Wander the halls of Mobile World Congress and you'll notice a theme on almost every phone manufacturer's stall: Android. Google's operating system has slowly suffocated every "alternative" adversary including Firefox OS, Ubuntu Touch and Windows Phone. But in the middle of hall five you'll find an unlikely holdout -- Sailfish, a quirky mobile platform by Tampere-based developer Jolla. Walk by the company's stall and you'll find a small group of Finnish employees eagerly showing off the few phones that run their swipe-based software. They're grinning like children, which is no surprise given the hell they've been through to get here.
Most people know Jolla for its quirky 'other half' phone. It was the first hardware to run Sailfish OS -- a continuation of the MeeGo platform that Nokia abandoned for Windows Phone -- and boasted swappable backs that could add new hardware features and themed software. Jolla hoped brands would build backs for their most devout fans — a Real Madrid cover, for instance, might come with custom wallpaper, ringtones and an app for watching matches -- but few embraced the idea. Still, the hardware was intriguing because of the operating system it shipped with. In a sea of Android conformity, Jolla stood out.
The combination of custom hardware and software is reminiscent of Apple. But in truth, Jolla was seeking a platform play similar to Google and Android. It wanted to license its operating system but couldn't get anyone to take its pitch seriously. The industry was, unsurprisingly, skeptical of a startup with a completely unproven platform. To win them over, Jolla needed to make a smartphone of its own first. "We realised that we had to develop our own phone in order to bring life to the Sailfish operating system," Sami Pienimäki, CEO and cofounder of Jolla said.
Many of Jolla's employees were former Nokia staff, so the company had some experience shipping phones. The first Sailfish device, however, was a completely different challenge. The phone needed a suite of stock applications and a custom app store with robust submission and moderation processes. The team also required distribution partners -- or at minimum, a reliable online storefront -- and a customer service team that could deal with basic troubleshooting, device repairs and over-the-air software updates. "All of that kind of stuff, we just had to build it," Pienimäki explains, "like a real go-to-market project does."
In February 2013, Jolla attended MWC with a prototype version of the phone. Three weeks after the show, ST-Ericsson, the team's chipset provider, called Pienimäki to announce it was exiting the mobile business. Jolla had just promised its investors that the phone would ship by the end of the year. "We had a really, really, really, shitty situation," Pienimäki recalls. The team reworked the system architecture so it could support Qualcomm, MediaTek and other third-party processors. While stressful, it meant the company could support more hardware and coax a wider range of device manufacturers.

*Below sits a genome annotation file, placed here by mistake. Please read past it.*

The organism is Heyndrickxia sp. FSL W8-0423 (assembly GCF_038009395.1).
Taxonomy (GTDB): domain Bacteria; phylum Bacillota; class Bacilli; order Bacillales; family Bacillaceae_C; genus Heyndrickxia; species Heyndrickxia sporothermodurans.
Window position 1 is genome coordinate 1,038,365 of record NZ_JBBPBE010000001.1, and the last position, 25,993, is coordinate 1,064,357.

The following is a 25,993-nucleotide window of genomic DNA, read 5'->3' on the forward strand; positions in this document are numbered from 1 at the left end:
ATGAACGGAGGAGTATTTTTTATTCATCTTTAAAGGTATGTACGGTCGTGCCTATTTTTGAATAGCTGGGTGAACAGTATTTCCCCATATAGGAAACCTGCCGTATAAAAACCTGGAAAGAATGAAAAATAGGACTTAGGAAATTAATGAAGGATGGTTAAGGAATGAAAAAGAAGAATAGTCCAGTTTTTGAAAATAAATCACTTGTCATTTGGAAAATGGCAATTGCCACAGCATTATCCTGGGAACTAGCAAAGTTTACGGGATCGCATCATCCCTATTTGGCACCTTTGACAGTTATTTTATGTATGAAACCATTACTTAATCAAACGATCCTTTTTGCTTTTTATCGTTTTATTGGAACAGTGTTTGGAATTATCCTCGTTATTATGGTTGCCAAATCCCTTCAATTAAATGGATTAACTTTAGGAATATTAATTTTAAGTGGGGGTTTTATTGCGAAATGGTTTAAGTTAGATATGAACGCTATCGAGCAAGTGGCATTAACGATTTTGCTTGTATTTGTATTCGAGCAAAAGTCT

The Jolla phone came out in November 2013. It shipped with a Qualcomm Snapdragon 400 processor, 1GB of RAM and a 16GB of internal storage. The company was praised for trying something different with its software, which centered on swipes from the edges of the display. But many, including Engadget, found the interface to be needlessly complicated and confusing. Although the phone never sold in large, meaningful quantities, Jolla had its fans, and the launch showed that the company was serious about its dream of an alternative operating system.
Most phone manufacturers would follow up their first device with a new, slightly improved handset. But the Finnish startup wanted to prove that Sailfish OS could scale to different screen sizes, so it tried to build a tablet. Looking for cash and a little marketing buzz, it turned to the crowdfunding site Indiegogo. The company set a target of $380,000 and smashed that figure in a few hours, racking up roughly $2.5 million and 21,633 backers by December 10th, 2014. It was a huge moment for the company and an early indication that Sailfish OS could reach mainstream appeal.
Four months later, the company signed its first licensing deal with Intex Technologies, a phone manufacturer in India. At last, it had persuaded someone to ship a device with Sailfish OS, rather than Android. The partnership was overshadowed, however, by a supply issue with with the tablet. A week before the slate's release date, a supplier told Jolla that the memory chipset and display it had chosen were no longer available. "For a software vendor, it's always like 'Aaargh!,'" Pienimäki shouted, "'Like hey, we're about to ship this next week, and now you're telling me that you don't have the display?! What the fuck?!'"
Jolla's finances were already tight. It desperately needed another licensing deal to pay for the manufacturing setbacks. "It was like cat and mouse all the time with the supply chain," Pienimäki said, "and the ODMs that we were working on." By November, however, the situation had become untenable and Jolla went bankrupt. Management had been working on a new round of investor funding, however, and this materialized in December. "We simply raised more money to overcome the situation," Pienimäki said. "It meant we were able to save the company and of course, save the team. The team is the most important."
For some, quitting was never an option. "I guess it's inevitable that at some point you think about it," Pekka Vuorela, a software developer at Jolla said. "But still, I wanted to do this, because it's really interesting to do an operating system and handle absolutely everything. It's a huge project and it intrigues me."